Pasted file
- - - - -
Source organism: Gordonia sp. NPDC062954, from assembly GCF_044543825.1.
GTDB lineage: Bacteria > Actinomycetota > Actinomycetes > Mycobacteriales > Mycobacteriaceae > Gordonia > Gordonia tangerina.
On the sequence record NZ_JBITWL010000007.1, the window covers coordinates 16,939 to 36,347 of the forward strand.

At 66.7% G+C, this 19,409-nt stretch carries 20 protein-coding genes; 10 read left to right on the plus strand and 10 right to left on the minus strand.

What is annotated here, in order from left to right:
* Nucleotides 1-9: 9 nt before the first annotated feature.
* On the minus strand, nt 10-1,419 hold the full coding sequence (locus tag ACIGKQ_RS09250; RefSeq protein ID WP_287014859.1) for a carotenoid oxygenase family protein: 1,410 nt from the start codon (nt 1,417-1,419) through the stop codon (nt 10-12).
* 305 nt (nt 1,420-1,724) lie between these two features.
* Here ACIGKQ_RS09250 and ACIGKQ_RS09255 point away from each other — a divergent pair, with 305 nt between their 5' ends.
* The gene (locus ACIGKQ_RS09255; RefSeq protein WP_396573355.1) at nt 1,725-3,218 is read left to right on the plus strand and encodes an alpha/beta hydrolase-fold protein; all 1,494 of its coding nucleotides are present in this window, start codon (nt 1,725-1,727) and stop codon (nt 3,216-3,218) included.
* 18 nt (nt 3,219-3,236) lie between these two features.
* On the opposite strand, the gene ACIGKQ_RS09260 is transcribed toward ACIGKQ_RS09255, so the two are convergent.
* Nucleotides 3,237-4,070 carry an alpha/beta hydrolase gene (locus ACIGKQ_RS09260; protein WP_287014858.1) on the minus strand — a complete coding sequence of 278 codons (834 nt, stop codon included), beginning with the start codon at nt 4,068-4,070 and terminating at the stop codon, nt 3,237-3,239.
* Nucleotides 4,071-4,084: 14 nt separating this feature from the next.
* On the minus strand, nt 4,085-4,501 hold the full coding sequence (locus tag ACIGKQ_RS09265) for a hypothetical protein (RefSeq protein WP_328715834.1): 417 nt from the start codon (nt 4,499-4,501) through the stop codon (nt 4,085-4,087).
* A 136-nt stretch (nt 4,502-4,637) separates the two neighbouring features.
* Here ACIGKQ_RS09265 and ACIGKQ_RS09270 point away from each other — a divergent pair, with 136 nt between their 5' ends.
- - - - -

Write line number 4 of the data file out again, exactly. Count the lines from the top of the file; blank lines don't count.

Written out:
At 66.7% G+C, this 19,409-nt stretch carries 20 protein-coding genes; 10 read left to right on the plus strand and 10 right to left on the minus strand.